A short article on Purple and a little bit about The Faces. Not the greatest piece of journalism but it is always nice to read anything written about bands this early in their career. And these days, when we do miss the great, late Jon Lord, it is a pleasure to “hear” from him again. So enjoy, my friends.
A purple passage in Texas
Allan McDougall reports from Hollywood on Deep Purple in America
It`s 3 P.M. on a 95 degree Hollywood Friday afternoon, and you`re sitting high in your office thinking Friday thoughts of the beach, or the mountains or maybe the desert. Your intercom buzzes and your secretary says there`s a Jon Lord at the gate, should the guard let him in?
Then you remember tonight is the night to go down to Long Beach. Not to tour the Queen Mary, all high and dry and hamburger and cake stands, but to see Jon Lord and his organ and Ritchie and Roger and Little Ian and singer Ian who are gigging at L.B. with Rod Stewart and the very big now Faces.
You run out and meet Jon and say, “Far out, didn`t think you`d have time to fall by, watcha up to?” And Jon, as elegant as ever in his Avis renta-thing says, “I came in early to buy an organ – bloody airlines dropped mine.”
But first: liquid refreshment. Which in 95 deg. Hollywood means not the boozer because (A) there`s no pubs in L.A., really, and (B) imagine the kind of hangover you`d get in that kind of heat.
So, sitting sipping our strawberry malts, Jon tells us about this tour of America:
“Actually, it been the best tour Deep Purple have done of the States. The most worthwhile so far. Gigging with The Faces has been so good. You know, obviously in most places we`ve played it`s been their audiences – Especially in Detroit and Chicago, which is where Rod Stewart`s label, Mercury, is headquartered.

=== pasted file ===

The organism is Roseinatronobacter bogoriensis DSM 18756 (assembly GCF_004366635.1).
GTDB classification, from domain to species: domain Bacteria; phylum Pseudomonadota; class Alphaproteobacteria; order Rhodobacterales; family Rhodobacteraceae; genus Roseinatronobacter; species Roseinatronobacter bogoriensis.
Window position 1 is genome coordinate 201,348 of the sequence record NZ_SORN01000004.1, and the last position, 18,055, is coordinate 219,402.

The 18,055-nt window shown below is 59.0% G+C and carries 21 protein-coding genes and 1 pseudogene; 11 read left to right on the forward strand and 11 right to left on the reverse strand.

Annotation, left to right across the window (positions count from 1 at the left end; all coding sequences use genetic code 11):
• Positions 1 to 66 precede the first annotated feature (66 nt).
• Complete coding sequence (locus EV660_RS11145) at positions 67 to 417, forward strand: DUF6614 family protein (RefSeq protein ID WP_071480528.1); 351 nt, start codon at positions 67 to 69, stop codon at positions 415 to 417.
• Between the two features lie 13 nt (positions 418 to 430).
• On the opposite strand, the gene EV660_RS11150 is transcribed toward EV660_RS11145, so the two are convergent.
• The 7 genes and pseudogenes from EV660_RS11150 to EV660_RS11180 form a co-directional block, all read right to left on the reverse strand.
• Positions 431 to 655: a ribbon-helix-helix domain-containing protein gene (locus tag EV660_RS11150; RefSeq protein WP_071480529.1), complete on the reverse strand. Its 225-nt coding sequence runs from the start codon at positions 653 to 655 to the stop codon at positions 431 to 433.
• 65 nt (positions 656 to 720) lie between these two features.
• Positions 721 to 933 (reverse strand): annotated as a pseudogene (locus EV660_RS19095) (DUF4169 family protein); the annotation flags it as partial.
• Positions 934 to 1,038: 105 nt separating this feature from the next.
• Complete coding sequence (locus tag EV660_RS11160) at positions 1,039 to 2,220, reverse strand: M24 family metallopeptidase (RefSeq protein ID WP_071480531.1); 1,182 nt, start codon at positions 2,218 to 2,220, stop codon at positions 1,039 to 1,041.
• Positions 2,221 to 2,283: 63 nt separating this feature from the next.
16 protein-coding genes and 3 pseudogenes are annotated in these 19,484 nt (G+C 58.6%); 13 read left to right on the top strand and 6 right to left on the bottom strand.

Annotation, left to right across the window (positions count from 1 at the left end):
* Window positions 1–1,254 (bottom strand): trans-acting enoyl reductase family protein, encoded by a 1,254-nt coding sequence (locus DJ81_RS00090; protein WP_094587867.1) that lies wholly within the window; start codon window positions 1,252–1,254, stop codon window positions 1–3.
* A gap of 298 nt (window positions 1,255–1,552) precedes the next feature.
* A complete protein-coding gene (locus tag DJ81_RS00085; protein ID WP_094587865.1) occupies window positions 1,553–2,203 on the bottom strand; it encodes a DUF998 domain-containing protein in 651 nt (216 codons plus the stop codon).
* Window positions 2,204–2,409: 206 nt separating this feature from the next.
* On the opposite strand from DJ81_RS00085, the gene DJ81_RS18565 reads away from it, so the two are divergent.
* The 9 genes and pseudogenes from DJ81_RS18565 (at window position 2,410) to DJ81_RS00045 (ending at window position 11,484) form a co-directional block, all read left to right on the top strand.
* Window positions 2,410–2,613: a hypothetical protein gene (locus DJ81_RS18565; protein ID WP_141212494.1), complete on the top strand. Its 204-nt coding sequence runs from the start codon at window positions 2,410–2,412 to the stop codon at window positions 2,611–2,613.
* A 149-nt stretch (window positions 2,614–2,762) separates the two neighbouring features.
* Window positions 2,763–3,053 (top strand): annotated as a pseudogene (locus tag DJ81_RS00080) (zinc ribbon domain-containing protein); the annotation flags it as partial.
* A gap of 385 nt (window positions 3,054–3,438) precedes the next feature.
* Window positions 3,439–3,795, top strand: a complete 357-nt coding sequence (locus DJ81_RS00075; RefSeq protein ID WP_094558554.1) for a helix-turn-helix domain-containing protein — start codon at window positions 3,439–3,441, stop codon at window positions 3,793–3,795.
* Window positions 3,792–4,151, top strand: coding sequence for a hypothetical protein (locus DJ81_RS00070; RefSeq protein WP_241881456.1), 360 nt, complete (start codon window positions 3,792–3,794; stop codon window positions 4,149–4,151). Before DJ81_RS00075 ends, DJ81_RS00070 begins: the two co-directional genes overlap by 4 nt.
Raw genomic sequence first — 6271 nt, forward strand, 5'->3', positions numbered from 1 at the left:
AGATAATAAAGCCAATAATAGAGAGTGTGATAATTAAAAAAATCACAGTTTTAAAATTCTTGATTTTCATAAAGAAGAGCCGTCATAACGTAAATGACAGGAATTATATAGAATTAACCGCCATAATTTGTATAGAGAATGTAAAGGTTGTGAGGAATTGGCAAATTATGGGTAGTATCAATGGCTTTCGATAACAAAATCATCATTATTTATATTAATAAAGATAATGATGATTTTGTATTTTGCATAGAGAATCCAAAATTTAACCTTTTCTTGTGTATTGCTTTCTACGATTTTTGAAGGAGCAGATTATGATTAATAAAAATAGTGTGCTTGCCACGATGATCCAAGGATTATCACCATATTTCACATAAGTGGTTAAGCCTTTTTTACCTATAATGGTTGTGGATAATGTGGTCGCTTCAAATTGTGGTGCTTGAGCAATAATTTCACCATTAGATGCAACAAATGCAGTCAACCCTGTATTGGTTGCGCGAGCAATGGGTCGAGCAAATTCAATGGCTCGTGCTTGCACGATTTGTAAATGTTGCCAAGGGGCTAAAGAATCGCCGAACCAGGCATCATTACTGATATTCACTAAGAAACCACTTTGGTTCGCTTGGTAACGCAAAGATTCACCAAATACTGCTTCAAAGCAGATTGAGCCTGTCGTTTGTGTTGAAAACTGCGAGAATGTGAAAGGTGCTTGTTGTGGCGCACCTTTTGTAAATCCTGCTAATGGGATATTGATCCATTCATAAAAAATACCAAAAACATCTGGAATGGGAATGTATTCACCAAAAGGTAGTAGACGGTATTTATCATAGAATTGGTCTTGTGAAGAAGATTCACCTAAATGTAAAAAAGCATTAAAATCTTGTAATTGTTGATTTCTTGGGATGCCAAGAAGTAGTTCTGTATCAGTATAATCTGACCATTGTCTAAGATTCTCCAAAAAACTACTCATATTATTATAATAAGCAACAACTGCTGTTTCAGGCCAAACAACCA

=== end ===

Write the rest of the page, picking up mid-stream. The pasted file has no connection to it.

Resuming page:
“But in Texas, it seemed like they`d all come to see Deep Purple. Anyway, we usually had to work very hard to get the audiences going, and always got encores – which meant that The Faces also had to work especially hard to follow us. All of which meant a lot of fun for the audiences at every show.”
Knowing that Ritchie Blackmore is not quite the world`s No. 1 America fan, we ask if the man in black is digging it?
“Yes, Ritchie`s really getting into it at last, bless him. Now, he can see the sense of it – we all can. Did you know that our new album, `Fireball`, shipped 55,000 in the last three days?”
We pause to faint for a minute, because that`s a whole lot of albums for 3 days, and we think that all the signs that told us “At last Deep Purple are going to really do it in the States”, all those signs spoke with straight tongue.
“And there`s re-orders coming into Warner`s from all over the place,” Jon smilingly concludes.
Later that day my lady and I drive down to Long Beach, but the traffic jams caused by the 20,000-odd people with tickets (and the 10,000-odd ticketless people) all trying to get in make us late for the show, and we get there at the end of “Strange Kind Of Woman” which goes down well.
Then Purple sneak into “Child In Time” which really gets the audience going. Having seen Purple perform in Paris and Berlin and London last year, we observe one big change in the act, and a nice one, too. Ritchie does an incredible solo where his guitar sounds like some monstrous cello.
Then comes the usual closer, “Mandrake Root”, great as ever with the strobe-lights and all, and the audience go crazy and Deep Purple should be very proud and happy.
A word or two about those Faces: they are fantastic. Rod was just great, prancing around in his leopard-skin suit and while Mac and Ron and Ronnie and Kenny may not be the world`s flashiest musicians, they probably are the world`s most effective.
From “It`s All Over Now” to “Maybe I`m Amazed” to the Everly`s “When Will I Be Loved”, through old favourite “Country Comforts” and “Every Picture Tells A Story” new favourites “Maggie May”, they had the entire audience bopping happily at their feet.
And that was the best rock show South California`s seen in some years.
I have personally transcribed this from the original paper. Any errors in the text from the original magazine may not have been corrected for the sake of accuracy. If you have a music-related web-page where this fits – please make a link to the article. With credits to the original writer of the article from all of us music fans!
This number of Sounds also contains articles/interviews with these people: Ravi Shankar, Mickey Finn, Roger McGuinn, Rick Nelson, Howard Riley, Eddie Harris, Mike Albuquerque, Supertramp, Mark/Almond, East of Eden, Woody Allen, The R&B Show, Terry Reid, Viv Stanshall, Louis Armstrong, Joseph Spence.
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